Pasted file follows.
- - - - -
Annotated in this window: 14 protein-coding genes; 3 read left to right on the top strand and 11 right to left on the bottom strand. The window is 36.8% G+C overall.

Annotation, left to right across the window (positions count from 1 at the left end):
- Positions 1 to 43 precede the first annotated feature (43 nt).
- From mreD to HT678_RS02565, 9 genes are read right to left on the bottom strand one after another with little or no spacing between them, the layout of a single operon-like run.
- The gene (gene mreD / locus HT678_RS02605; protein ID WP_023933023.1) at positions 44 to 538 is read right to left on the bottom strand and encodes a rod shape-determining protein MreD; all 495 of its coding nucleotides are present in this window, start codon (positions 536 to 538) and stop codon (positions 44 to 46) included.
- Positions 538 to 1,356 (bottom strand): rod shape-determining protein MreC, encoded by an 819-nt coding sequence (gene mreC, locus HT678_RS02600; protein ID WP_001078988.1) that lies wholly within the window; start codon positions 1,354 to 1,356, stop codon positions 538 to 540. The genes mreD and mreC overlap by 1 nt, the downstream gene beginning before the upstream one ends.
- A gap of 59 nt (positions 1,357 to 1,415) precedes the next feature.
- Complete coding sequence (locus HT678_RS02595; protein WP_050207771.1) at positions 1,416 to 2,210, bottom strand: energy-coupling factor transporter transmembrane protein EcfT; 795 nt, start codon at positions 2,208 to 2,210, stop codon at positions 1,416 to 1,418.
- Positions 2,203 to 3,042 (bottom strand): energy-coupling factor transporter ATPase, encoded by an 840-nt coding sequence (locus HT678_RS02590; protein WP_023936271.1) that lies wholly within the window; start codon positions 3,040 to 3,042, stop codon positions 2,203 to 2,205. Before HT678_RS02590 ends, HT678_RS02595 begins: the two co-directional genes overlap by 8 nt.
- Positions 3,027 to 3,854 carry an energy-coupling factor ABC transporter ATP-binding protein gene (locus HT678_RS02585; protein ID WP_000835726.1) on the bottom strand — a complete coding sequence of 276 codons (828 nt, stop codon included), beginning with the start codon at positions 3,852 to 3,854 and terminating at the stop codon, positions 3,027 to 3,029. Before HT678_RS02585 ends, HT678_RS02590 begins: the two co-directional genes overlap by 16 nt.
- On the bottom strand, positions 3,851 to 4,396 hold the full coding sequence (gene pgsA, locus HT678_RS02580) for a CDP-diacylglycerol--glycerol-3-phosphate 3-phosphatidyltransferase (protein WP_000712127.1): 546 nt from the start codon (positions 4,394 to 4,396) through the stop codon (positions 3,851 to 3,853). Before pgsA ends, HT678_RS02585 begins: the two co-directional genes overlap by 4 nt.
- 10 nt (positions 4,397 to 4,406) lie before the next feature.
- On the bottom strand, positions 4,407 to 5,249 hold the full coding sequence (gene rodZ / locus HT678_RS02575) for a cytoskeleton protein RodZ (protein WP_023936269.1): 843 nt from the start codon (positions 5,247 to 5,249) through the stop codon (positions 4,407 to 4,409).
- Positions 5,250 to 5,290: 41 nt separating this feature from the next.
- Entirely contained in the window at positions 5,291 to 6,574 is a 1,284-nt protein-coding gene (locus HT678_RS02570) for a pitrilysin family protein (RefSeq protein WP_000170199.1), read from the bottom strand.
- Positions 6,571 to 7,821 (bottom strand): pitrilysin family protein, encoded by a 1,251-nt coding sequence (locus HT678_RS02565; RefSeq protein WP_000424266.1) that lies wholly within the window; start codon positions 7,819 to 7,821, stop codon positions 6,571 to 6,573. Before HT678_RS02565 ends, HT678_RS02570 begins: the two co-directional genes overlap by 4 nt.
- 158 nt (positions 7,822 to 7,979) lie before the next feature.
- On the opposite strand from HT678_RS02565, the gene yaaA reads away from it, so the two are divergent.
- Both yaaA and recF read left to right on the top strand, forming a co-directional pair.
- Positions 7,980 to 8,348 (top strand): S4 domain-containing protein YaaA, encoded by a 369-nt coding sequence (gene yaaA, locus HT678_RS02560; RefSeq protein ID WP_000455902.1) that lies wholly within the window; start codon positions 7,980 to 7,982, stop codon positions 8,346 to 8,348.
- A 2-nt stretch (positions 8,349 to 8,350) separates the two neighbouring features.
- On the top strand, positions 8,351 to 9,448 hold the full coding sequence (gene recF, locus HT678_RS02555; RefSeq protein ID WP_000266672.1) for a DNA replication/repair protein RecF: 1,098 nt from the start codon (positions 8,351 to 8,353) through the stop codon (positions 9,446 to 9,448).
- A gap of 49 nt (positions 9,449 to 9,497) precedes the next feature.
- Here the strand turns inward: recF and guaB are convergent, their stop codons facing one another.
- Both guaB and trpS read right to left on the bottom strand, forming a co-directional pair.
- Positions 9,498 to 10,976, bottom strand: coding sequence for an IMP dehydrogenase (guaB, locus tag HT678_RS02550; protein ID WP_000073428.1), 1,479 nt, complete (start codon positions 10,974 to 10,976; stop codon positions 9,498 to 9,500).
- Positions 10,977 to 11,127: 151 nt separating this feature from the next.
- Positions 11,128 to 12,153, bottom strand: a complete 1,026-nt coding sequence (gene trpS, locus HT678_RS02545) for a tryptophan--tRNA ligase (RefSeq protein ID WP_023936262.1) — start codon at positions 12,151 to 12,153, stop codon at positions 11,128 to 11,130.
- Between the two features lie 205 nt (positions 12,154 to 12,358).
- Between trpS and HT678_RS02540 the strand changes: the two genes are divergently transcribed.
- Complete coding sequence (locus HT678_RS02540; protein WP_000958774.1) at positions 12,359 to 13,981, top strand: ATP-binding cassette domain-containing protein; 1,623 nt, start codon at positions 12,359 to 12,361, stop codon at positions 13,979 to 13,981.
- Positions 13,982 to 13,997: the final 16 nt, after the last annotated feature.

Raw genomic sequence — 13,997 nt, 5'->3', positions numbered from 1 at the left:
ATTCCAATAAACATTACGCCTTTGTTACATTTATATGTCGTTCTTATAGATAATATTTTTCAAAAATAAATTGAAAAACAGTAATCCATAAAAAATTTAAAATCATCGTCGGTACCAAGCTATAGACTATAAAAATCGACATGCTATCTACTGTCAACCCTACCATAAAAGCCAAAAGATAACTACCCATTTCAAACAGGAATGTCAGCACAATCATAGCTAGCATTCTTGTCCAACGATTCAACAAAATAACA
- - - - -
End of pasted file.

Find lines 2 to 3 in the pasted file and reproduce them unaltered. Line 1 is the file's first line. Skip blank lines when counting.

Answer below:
Annotation, left to right across the window (positions count from 1 at the left end):
- Positions 1 to 43 precede the first annotated feature (43 nt).